Bicentenary of the death of Napoleon
Two hundred years ago, a great (but definitely not good) man died. Napoléon Bonaparte (15 August 1769 – 5 May 1821) was a military leader of great success, a reformer, a visionary, a rapist, and a mass murderer. Since the fall of the Roman Empire, Western Civilization had seen nothing like him, someone who rose from obscurity to grab destiny by the scruff the neck, win an imperial crown, and dictate the fortunes of a continent. Since his death, the world has been plagued by swarms of such would-be imitators: V.I. Lenin, Adolf Hitler, Joseph Stalin, Jean-Bédel Bokassa, Mao Tse-tung, Saddam Hussein, Gamal Abdel Nasser, Juan Peron, Benito Mussolini, Kwame Nkrumah, “Papa Doc” Duvalier, etc., ad nauseam.
From his 1799 coup to his defeat at Waterloo in 1815, Napoléon had kept Europe in turmoil, overthrowing ancient dynasties, establishing new republics, settling his relatives on various thrones from Sweden to Spain, modernizing laws and bureaucracies, and killing millions of soldiers and civilians with the incessant wars prompted largely by his planetary-sized vanity. The crowned heads whose armies had finally brought him low were averse to killing a fellow monarch. This had resulted in an 1814 comic exile to the Italian island of Elba but Napoléon’s escape from there had taught a lesson — now he was to be sent to a speck of land over a thousand miles off the African coast. On the island of St Helena he would spend six uncomfortable years, constantly complaining about his food and lodgings, attended by a scruffy but mostly loyal band of retainers, and gradually growing sicker.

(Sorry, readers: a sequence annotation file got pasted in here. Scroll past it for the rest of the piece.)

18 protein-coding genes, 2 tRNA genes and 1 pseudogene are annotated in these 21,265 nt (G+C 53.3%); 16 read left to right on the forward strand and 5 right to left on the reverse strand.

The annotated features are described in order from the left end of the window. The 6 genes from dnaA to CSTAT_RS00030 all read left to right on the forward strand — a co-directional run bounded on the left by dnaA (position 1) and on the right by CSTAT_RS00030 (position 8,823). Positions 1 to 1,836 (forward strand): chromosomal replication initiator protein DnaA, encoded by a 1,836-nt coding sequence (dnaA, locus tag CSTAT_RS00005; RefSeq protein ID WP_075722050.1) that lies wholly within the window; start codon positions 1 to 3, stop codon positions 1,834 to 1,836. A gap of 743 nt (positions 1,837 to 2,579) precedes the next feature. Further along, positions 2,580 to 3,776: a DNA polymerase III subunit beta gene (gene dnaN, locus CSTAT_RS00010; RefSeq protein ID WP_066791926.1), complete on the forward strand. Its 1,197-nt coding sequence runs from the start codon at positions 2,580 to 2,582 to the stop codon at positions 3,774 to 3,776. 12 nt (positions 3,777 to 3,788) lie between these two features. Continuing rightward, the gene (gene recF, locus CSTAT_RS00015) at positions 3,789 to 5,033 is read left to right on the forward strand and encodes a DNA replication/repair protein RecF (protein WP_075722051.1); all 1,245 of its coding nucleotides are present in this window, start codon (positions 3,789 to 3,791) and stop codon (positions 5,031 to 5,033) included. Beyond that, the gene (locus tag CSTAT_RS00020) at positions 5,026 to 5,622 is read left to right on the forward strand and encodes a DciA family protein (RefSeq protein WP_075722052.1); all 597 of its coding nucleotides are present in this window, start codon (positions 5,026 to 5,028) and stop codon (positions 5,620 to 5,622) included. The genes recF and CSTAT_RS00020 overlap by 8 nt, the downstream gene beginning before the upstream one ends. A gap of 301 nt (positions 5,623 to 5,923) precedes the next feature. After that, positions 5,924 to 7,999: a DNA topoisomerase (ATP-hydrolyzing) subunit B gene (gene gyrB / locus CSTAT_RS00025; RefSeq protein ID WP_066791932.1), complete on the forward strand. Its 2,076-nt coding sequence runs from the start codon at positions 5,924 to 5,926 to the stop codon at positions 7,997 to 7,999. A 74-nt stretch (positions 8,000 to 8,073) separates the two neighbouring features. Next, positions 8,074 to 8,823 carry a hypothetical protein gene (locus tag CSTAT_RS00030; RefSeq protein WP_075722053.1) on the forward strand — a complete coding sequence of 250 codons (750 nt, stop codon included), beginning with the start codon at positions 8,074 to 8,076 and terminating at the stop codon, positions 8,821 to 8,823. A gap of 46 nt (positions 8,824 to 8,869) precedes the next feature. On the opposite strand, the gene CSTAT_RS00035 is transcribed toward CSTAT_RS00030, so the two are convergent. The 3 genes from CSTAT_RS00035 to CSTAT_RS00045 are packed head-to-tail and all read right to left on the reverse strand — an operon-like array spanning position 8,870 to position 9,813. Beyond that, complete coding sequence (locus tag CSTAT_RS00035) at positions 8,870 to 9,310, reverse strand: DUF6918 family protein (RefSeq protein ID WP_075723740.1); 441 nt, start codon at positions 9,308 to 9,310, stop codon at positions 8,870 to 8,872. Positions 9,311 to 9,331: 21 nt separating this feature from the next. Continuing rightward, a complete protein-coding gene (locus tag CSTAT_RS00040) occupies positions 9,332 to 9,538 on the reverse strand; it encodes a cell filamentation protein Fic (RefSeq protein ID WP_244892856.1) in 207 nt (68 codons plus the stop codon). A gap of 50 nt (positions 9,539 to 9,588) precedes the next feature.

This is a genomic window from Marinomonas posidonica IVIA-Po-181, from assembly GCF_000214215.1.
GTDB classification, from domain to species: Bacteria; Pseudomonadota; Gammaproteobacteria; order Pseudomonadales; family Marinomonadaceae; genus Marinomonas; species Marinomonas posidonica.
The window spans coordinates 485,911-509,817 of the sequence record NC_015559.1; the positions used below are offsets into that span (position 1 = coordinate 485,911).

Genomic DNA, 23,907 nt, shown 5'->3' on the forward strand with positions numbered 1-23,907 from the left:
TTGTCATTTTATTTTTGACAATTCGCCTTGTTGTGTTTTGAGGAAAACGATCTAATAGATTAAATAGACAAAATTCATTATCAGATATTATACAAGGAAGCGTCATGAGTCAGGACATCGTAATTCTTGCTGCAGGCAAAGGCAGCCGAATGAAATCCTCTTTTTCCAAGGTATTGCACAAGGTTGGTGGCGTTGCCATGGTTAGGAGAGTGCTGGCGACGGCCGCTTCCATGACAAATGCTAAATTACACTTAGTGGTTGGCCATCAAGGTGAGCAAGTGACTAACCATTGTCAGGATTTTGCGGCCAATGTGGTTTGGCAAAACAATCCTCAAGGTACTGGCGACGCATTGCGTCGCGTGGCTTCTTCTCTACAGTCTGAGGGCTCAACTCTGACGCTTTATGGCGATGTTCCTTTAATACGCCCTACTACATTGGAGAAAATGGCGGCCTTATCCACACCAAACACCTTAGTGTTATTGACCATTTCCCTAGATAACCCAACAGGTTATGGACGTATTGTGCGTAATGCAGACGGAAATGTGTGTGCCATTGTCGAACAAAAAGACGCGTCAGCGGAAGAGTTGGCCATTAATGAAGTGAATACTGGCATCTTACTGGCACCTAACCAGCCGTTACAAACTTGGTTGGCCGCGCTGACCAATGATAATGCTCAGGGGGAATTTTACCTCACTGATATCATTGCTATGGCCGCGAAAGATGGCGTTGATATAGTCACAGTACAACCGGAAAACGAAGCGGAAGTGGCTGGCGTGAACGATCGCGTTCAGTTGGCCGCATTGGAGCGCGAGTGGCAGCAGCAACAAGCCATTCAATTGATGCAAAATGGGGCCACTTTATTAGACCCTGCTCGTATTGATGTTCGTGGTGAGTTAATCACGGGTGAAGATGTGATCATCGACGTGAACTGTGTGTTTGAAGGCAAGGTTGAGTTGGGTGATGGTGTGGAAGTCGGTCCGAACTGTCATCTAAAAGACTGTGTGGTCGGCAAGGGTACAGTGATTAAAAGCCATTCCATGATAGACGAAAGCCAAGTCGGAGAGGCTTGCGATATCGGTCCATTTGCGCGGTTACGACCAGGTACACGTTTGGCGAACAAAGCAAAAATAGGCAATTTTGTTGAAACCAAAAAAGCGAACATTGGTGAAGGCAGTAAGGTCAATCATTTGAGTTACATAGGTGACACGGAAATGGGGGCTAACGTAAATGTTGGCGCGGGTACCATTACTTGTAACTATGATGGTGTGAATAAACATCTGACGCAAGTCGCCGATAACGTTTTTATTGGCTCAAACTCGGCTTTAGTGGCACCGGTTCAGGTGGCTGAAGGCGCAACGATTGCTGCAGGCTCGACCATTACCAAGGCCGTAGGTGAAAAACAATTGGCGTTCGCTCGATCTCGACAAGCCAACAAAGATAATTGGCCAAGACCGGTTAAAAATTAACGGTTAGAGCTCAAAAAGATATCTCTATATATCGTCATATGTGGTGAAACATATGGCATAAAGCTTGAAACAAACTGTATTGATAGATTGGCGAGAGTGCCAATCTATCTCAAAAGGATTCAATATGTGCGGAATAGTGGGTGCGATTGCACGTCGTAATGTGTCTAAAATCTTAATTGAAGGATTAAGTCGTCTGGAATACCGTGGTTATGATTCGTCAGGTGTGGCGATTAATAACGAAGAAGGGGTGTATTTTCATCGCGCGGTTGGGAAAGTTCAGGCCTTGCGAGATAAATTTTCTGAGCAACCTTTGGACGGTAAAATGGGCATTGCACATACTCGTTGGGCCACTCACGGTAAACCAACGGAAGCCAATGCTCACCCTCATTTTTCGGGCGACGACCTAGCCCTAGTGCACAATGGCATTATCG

He died on this date in 1821, probably of stomach cancer (his father had similarly suffered), though for two centuries rumours have circulated about his being poisoned by one of his own entourage or the British. On his deathbed he returned to the Catholic Church he had done so much to manipulate during his reign.